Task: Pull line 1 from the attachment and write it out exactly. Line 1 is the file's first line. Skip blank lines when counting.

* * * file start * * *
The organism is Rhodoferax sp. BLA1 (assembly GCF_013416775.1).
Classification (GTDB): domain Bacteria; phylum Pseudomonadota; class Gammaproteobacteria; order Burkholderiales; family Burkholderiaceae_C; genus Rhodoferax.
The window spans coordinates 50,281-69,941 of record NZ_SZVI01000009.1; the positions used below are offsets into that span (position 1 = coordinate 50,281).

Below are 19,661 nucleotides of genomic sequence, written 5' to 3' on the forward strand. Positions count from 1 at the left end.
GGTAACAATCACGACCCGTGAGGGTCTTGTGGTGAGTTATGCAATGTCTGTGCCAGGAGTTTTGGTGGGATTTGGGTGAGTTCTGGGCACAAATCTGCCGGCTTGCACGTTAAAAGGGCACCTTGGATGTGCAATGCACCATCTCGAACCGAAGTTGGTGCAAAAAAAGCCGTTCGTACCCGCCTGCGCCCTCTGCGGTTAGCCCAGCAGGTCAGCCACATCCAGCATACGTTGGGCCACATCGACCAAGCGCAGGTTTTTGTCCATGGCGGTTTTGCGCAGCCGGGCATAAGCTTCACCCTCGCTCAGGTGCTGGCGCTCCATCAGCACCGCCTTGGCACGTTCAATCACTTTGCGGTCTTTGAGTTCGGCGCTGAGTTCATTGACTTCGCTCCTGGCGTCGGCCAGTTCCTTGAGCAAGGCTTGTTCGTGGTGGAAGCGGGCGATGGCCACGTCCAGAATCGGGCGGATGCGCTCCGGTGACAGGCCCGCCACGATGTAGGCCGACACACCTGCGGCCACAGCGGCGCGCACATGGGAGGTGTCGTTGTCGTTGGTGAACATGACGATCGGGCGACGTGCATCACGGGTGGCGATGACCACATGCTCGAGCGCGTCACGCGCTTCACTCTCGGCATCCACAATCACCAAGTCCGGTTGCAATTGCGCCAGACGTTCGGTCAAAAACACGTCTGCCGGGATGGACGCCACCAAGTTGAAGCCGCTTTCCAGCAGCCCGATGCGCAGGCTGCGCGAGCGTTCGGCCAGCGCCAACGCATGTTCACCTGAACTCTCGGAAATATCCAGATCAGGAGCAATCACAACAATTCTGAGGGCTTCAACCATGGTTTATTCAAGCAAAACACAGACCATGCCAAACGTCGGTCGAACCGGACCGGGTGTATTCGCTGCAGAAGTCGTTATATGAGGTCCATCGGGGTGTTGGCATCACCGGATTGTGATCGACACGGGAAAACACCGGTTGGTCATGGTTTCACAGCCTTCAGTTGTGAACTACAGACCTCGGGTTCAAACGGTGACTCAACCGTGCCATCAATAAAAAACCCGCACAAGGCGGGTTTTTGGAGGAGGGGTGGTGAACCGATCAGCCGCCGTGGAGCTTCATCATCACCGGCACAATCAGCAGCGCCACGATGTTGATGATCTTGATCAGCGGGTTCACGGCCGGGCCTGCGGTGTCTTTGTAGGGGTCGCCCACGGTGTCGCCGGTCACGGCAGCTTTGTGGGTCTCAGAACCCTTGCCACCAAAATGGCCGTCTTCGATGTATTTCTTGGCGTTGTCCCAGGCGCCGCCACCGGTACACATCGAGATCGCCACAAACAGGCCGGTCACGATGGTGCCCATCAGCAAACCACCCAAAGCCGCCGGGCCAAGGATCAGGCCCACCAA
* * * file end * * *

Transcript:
The organism is Rhodoferax sp. BLA1 (assembly GCF_013416775.1).